16. plaegreid

    plaegreid Saved by the buoyancy of citrus

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    Thank you! It is pretty impressive how many fish are ID'd incorrectly; hopefully these will help some people out. Just need to figure out how to distribute them (along with my dogfish PSA)
     
  17. Go Fish

    Go Fish Language, its a virus

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    I like what you've done.
     
  18. Jeff Dodd

    Jeff Dodd Active Member

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  19. Bob Triggs

    Bob Triggs Stop Killing Wild Steelhead!

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    Out here on the Olympic Peninsula most of the salmon get landed by dragging them up into the dry sand and gravel, whereupon the fish flop about in this stuff, until they are fairly and thoroughly "breaded" in a thick coating that completely obscures their identity as to species. The subsequent trip to the back of a waiting truck is unceremonious, stealthy and swift. Once in a blue moon a Game Warden appears for a brief visit on our shores. And he might write a few tickets. Then everyone behaves themselves for a day or two. There are herring involved. And every week I see someone fishing with a barbed hook on a fly. So it goes.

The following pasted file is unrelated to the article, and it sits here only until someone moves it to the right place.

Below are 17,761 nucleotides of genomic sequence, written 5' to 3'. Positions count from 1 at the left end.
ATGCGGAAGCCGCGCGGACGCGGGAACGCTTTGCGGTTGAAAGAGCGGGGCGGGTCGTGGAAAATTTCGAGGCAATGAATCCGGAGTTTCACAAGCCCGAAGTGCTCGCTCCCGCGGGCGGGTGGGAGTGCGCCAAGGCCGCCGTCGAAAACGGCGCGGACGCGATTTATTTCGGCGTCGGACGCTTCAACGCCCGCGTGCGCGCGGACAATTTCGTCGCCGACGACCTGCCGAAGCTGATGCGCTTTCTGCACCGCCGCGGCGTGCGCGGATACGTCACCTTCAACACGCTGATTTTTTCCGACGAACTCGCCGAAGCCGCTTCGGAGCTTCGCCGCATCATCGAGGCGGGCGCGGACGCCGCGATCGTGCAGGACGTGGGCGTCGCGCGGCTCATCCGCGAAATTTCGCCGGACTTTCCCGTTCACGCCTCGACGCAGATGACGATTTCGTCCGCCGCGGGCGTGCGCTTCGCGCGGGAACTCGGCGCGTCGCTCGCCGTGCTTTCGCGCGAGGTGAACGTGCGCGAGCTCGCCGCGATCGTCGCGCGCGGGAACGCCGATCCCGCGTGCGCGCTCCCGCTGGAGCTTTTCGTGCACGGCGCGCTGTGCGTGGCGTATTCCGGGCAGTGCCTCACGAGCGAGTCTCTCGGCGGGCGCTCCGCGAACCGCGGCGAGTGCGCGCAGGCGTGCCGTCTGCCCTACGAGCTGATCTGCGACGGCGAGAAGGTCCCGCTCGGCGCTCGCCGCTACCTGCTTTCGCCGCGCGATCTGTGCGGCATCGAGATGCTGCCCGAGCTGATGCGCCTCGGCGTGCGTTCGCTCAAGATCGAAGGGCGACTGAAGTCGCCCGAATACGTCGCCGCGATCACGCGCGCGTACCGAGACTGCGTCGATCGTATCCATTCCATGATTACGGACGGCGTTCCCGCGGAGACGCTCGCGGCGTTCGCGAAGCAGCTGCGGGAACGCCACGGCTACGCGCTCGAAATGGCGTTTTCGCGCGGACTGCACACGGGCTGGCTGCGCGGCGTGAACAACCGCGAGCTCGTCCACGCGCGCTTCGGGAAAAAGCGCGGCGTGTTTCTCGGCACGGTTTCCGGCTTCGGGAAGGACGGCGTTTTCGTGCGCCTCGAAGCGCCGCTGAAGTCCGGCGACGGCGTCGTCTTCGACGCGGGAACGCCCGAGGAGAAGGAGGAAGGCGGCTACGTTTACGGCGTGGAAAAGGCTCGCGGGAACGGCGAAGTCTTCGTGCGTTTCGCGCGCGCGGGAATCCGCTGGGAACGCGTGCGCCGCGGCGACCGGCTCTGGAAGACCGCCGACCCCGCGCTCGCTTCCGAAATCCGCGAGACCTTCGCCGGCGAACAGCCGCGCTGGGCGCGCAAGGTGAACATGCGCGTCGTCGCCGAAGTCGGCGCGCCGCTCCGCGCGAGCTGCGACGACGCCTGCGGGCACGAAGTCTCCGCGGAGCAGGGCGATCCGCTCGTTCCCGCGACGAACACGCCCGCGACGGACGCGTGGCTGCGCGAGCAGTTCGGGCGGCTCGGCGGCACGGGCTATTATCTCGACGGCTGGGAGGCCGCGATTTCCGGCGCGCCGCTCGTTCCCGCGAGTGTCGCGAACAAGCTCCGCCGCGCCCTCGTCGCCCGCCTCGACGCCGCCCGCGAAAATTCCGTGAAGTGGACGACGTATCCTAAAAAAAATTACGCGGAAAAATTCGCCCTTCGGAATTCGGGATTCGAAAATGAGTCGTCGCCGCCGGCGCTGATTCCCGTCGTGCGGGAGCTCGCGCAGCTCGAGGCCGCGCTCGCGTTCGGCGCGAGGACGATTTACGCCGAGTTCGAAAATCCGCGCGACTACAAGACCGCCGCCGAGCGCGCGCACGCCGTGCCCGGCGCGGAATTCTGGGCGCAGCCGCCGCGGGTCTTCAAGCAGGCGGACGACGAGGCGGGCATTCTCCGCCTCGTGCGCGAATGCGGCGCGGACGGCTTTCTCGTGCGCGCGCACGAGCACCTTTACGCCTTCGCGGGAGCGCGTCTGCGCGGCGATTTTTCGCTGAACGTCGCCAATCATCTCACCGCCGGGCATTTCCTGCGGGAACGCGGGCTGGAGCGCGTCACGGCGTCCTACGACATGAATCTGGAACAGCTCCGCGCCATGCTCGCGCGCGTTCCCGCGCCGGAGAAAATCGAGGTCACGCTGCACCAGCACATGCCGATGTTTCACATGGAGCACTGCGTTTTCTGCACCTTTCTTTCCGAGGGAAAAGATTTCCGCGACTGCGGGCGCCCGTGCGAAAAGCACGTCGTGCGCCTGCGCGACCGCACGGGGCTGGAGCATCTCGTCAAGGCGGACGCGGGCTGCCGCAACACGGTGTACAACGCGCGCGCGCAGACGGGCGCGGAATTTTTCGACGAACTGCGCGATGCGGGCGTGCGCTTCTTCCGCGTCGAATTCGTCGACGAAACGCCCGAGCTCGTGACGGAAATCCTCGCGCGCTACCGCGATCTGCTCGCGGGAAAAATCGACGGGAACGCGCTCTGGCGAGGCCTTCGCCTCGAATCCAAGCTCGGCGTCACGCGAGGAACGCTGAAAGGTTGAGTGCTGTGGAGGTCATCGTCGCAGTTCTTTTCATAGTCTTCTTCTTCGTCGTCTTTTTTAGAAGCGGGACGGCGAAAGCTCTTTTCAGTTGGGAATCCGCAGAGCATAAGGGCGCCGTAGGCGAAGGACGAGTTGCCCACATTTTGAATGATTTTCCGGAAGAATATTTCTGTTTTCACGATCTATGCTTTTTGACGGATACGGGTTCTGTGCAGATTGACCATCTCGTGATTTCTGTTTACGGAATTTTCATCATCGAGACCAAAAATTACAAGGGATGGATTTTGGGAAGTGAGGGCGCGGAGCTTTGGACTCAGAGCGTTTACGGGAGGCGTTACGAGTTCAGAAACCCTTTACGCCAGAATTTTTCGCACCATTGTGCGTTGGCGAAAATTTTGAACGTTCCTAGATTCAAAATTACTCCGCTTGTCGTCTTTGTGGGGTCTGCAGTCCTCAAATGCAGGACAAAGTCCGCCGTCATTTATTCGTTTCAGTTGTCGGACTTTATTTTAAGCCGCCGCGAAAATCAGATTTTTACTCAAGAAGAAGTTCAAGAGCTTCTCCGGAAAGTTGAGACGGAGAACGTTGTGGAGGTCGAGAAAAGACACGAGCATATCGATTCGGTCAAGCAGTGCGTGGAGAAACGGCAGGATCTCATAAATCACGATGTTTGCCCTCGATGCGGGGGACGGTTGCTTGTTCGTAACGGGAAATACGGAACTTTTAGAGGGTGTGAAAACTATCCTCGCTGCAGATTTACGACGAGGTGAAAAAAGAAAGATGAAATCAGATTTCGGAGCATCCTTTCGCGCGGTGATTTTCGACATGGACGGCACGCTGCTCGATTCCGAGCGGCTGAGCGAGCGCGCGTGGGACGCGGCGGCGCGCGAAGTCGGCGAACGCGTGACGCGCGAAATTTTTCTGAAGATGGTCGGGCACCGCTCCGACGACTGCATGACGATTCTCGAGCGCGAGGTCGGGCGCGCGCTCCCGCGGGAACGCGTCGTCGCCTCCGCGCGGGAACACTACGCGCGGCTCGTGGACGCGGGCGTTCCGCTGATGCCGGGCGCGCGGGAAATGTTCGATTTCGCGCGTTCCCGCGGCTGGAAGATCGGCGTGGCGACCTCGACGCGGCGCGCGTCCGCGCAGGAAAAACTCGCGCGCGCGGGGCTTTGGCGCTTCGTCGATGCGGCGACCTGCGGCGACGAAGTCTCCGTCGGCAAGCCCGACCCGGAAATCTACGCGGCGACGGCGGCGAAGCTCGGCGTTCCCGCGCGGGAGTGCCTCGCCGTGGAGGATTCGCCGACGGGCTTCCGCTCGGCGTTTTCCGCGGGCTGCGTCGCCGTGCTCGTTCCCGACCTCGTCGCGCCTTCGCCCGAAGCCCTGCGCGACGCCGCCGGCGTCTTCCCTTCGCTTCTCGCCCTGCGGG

20. plaegreid

    plaegreid Saved by the buoyancy of citrus

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    Alright, here's the first draft of this guy. The images are kinda crap, but I had a bit of a time finding a quality image of a bull trout that was in not copywritten or a drawing.

    The important part here is the descriptions; images are changed easily once I find 'em.

    NOT a salmon.jpg